In addition to acting as coordinator of the failed effort to pass President Clinton's comprehensive health-care bill in 1994, Senator Daschle authored and passed legislation to expand rural health services and regulate of the sale and marketing of Medigap insurance plans to prevent fraud. He also helped lead the fight against fetal alcohol syndrome.

Senator Daschle's other major legislative accomplishments include being the principal author of the reformulated gasoline provision of the Clean Air Act Amendments of 1990, and writing successful legislation to authorize housing and expand education and health facilities on American Indian reservations.

Daschle was known for his "prairie populist" ideals as a legislator, exemplified by his annual unscheduled driving tour when he traveled across his home state of South Dakota with no staff and no schedule. He made a point of visiting every one of South Dakota's counties, visiting local establishments like cattle auctions, schools and cafes to talk to people about their concerns. He was also one of the first members of Congress to establish a toll-free telephone line connecting his South Dakota constituents with his Washington, D.C. office.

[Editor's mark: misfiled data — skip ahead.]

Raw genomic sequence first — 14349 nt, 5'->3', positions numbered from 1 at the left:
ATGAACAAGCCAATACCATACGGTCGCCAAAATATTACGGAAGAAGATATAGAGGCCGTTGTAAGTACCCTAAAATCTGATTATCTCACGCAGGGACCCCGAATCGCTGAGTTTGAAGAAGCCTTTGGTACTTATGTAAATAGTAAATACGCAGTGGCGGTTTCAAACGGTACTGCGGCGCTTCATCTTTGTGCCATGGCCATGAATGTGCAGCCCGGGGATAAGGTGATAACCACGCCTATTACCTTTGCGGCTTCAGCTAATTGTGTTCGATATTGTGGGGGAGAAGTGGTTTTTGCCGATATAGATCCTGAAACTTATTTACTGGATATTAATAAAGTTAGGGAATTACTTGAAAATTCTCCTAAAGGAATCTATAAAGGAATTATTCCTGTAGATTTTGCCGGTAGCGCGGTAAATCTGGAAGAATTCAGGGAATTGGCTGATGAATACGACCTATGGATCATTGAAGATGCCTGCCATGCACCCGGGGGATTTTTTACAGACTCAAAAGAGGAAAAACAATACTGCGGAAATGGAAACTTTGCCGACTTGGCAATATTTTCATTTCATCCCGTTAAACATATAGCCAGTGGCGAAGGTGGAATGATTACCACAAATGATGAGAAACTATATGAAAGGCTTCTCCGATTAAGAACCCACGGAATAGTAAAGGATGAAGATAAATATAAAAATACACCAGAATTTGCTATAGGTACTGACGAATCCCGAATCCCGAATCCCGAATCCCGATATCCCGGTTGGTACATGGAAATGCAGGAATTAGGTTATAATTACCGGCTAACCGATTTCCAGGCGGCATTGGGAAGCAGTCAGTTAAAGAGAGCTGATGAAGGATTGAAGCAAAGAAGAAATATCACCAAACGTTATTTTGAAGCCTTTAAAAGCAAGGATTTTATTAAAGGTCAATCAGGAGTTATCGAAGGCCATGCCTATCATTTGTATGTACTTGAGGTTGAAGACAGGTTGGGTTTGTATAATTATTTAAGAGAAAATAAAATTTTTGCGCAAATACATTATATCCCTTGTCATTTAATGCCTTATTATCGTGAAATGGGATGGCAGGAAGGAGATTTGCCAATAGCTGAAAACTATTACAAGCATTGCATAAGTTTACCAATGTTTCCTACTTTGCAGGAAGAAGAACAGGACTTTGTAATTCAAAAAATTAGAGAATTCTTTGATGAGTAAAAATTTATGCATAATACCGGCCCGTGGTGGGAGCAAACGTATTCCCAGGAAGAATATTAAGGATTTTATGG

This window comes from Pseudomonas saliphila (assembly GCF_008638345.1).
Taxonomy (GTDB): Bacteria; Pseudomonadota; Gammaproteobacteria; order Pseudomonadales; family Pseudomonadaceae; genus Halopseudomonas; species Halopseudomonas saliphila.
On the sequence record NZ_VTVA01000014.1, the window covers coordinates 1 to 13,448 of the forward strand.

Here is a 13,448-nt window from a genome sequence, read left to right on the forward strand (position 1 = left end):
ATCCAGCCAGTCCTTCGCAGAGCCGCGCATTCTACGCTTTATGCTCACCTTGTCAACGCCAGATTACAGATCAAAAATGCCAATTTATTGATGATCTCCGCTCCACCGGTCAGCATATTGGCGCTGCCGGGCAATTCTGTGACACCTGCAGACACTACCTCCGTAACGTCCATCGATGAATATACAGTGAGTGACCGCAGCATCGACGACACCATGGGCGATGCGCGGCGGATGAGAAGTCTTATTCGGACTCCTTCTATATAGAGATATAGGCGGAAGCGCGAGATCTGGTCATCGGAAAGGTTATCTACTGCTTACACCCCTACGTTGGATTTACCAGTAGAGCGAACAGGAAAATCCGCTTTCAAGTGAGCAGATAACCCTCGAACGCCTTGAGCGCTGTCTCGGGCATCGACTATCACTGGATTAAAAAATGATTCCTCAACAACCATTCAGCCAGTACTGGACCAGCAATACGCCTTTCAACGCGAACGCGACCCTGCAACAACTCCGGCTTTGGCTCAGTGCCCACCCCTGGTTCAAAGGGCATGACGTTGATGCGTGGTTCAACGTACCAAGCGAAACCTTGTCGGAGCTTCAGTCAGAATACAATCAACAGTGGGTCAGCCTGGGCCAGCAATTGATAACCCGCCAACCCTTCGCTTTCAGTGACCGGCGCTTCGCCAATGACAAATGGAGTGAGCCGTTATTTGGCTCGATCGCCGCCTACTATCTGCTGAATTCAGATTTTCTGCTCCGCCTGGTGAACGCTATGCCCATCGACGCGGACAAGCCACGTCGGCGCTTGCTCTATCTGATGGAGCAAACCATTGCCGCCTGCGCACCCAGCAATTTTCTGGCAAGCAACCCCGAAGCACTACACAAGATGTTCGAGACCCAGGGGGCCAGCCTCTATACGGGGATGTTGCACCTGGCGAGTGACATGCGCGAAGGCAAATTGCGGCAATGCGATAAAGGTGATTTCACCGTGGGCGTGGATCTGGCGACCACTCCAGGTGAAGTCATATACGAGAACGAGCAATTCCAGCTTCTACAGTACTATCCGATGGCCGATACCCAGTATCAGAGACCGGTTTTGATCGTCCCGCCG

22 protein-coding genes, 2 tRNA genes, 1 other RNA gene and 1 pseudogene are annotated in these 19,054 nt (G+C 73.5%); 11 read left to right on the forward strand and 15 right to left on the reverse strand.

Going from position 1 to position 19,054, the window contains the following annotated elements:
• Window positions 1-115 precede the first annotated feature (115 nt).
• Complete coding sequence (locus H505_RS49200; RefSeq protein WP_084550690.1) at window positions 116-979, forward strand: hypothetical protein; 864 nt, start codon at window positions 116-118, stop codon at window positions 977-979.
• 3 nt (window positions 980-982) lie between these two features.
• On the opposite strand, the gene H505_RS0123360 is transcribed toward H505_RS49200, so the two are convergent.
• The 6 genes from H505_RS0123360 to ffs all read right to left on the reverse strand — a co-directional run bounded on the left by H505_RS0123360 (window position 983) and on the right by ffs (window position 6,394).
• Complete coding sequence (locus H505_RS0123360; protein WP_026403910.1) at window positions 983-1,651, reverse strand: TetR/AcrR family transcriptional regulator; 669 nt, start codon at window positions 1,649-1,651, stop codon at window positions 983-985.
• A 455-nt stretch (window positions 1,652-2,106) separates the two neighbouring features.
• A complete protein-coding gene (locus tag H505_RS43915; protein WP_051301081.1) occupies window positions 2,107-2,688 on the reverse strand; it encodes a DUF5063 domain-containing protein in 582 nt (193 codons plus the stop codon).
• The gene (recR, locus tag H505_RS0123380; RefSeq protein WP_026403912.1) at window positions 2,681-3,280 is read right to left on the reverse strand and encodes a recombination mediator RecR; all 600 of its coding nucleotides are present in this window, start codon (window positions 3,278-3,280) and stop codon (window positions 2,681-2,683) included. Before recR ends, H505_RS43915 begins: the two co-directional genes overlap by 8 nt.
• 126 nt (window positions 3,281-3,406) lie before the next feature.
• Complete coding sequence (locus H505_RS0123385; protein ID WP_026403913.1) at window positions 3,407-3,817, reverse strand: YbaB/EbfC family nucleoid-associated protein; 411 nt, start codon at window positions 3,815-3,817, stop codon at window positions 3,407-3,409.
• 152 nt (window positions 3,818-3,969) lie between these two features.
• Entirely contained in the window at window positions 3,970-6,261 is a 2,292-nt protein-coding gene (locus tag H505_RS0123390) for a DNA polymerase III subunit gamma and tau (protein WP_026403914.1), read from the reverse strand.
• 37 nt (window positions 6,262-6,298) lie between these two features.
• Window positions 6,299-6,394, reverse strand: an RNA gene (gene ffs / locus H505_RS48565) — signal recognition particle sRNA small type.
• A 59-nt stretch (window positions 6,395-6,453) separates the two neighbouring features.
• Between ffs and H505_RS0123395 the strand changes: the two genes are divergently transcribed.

Content Notes

The Personal Papers are composed of materials Daschle separated from the rest of the collection which were of personal interest to him. Included are pre-congressional materials, campaign records, legislative records, correspondence, political records, media files, and files saved for their intrinsic value.

SDSU Archives and Special Collections

Follow this link for more information:

https://www.sdstate.edu/sdsu-archives-and-special-collections/senator-thomas-daschle-career-papers

Language

English

Publisher

South Dakota State University Archives and Special Collections, Hilton M. Briggs Library, Brookings, South Dakota.

Rights

Copyright restrictions apply in different ways to different materials. Many of the documents and other historical materials in the Archives are in the public domain and may be reproduced and used in any way. There are other materials in the Archive carrying a copyright interest and must be used according to the provisions of Title 17 of the U.S. Code. The Archive issues a warning concerning copyright restrictions to every researcher who requests copies of documents. Although the copyright law is under constant redefinition in the courts, it is ultimately the responsibility of the researcher to properly use copyrighted material.